Sealing and labeling containers constituted important steps in the distribution of commodities in the ancient world. This paper presents implements for these activities that have been exceptionally preserved in the archaeological record: wooden stamps. In addition to the corpus of c. 26,000 papyri, Bernard Grenfell and Arthur Hunt’s 1899/1900 excavations of Tebtunis yielded nearly two thousand artifacts, all of which are currently housed in the Phoebe Apperson Hearst Museum of Anthropology at the University of California, Berkeley. The lack of systematic recording during the excavation and absence of provenience for the finds resulted in the limited study and publication of only some of the major discoveries. Among the great number of unpublished artifacts are thirteen wooden stamps, recovered from the Roman town, that feature engraved Greek letters and/or pictorial symbols. The stamps are rectangular and all but one have a knob-like handle with a hole drilled through, probably to enable attachment of a string for hanging. Remains of cordage, in fact, are present in one of the stamps. Although the stamps potentially illuminate an important aspect of ancient economic activities and commerce, their abstract texts and symbols and lack of archaeological context have precluded scholarly attention and study.
This paper presents these wooden stamps from Tebtunis (as well as comparanda) to discuss their role in marking commodities. The few examples of wooden stamps from other sites in Roman Egypt often bear detailed and official information for the wine that was contained in amphorae that the stamps labeled (Nachtergael 2000; Nachtergael 2001; Nachtergael 2003; Denecker and Vandorpe 2007). The engravings on the Tebtunis stamps, on the other hand, are difficult to understand and interpret since they do not seem to provide any explicit information. Although there are Greek letters, the combinations of letters do not spell out any words (e.g., ‘ΑΧ,’ ‘ΠΑΥ,’ and ‘ΕΥΔΑΙ’). Furthermore, some stamps feature letters that are not oriented the same way (e.g., ‘ΠϹ,’ with the sigma facing the opposite direction). The three stamps from the Berkeley Tebtunis corpus that bear both Greek letters and pictorial symbols suggest that stamp engravers did not necessarily privilege either the pictorial symbols or Greek letters; they were concerned with fitting the entire ensemble of letters and symbols onto the face of the stamp. In addition to other published wooden stamps, this paper discusses amphora plaster and mud stoppers, which preserve impressions made by such stamps; these objects are garnering more scholarly interest and feature detailed (and more official) texts as well as abstract texts and/or figural representations (Thomas 2011; Davoli 2005; Thomas and Tomber 2006; Minutoli 2014).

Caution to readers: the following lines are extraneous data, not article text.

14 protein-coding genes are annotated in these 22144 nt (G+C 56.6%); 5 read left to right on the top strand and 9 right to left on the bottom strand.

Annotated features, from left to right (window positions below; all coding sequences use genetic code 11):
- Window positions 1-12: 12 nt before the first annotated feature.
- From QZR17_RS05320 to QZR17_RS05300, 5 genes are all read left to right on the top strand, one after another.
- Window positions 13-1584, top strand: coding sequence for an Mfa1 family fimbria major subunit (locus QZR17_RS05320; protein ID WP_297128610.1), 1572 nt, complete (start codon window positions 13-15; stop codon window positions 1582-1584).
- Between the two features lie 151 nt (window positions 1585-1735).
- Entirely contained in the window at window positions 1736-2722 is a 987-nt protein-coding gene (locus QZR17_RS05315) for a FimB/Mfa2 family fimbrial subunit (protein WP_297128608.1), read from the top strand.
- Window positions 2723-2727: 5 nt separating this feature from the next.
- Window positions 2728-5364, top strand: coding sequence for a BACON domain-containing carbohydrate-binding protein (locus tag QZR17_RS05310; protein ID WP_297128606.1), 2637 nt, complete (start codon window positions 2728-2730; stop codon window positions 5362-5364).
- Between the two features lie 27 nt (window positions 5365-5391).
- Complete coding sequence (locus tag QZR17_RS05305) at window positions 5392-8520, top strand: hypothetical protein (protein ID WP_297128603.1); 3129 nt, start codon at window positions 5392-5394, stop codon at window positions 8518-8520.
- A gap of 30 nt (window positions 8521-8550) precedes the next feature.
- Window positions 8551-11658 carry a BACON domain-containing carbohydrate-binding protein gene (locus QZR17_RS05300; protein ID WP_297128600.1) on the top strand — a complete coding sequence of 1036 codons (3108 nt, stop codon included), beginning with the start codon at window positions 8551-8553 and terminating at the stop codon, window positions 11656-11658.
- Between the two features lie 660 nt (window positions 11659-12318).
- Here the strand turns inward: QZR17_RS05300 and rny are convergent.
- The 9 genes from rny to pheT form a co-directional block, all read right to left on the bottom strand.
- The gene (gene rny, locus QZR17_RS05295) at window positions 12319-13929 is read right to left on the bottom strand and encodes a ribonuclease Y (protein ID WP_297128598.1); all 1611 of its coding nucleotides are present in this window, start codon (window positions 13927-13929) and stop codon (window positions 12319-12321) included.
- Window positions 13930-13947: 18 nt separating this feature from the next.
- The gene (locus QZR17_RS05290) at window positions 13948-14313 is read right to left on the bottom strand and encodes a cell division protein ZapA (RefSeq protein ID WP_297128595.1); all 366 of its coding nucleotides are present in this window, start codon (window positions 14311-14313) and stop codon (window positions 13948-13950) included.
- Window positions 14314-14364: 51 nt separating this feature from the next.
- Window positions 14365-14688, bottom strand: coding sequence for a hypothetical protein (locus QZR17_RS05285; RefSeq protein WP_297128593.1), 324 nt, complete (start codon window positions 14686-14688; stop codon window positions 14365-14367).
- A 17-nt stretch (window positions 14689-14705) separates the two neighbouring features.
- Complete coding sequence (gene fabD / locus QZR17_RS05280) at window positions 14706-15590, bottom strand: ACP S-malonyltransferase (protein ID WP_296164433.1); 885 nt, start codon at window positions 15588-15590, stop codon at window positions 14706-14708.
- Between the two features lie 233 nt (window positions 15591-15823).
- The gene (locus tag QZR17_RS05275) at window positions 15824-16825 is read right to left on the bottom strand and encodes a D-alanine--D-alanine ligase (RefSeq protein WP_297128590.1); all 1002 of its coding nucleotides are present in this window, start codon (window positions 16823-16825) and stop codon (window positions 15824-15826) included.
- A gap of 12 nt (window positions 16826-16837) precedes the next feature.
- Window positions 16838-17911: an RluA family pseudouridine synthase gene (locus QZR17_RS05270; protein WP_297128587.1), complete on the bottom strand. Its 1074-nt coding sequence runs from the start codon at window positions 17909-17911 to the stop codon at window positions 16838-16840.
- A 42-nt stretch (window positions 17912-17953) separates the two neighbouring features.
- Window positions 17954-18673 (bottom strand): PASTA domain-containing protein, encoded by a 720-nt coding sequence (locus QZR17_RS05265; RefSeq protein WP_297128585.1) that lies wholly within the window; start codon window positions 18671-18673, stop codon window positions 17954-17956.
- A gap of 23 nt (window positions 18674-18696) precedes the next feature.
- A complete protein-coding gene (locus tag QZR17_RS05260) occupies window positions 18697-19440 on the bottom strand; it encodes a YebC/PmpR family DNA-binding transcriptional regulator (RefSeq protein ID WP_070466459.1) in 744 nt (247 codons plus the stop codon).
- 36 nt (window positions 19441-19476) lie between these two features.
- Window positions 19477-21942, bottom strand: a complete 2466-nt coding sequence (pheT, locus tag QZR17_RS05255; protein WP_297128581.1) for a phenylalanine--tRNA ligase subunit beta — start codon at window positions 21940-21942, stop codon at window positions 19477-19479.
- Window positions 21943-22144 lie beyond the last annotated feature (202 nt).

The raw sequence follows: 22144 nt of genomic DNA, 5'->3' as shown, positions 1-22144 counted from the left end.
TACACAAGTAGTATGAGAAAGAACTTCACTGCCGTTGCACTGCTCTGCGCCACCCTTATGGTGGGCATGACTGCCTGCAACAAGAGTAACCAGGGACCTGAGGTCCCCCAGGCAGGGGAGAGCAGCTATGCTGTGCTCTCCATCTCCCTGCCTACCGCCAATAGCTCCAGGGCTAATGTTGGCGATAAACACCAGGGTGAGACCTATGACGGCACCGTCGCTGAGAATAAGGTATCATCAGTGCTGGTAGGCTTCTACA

To explore the possible references the stamps are making, this paper also investigates the papyrological record of Tebtunis, and suggests that some of the texts may have been abbreviations for names. For example, ‘ΑΧ’ was probably an abbreviation for Ἀχιλλεύς, a common name in Tebtunis. The paper ultimately argues that the context in which these stamps were likely found (shops in Roman Tebtunis), the abbreviated nature of the texts, and the manner in which the carvings were executed on the stamps suggest that these were ‘branding’ mechanisms for locally, rather than extra-regionally, distributed commodities. Thus, rather than displaying detailed information or fully fleshed-out text, the stamps feature symbols that were readily recognizable to local customers; they shed light on the local (re)distribution of commodities, most likely wine, in Tebtunis during the Roman period.
Culture and Society in Greek, Roman, and Byzantine Egypt (organized by the American Society of Papyrologists)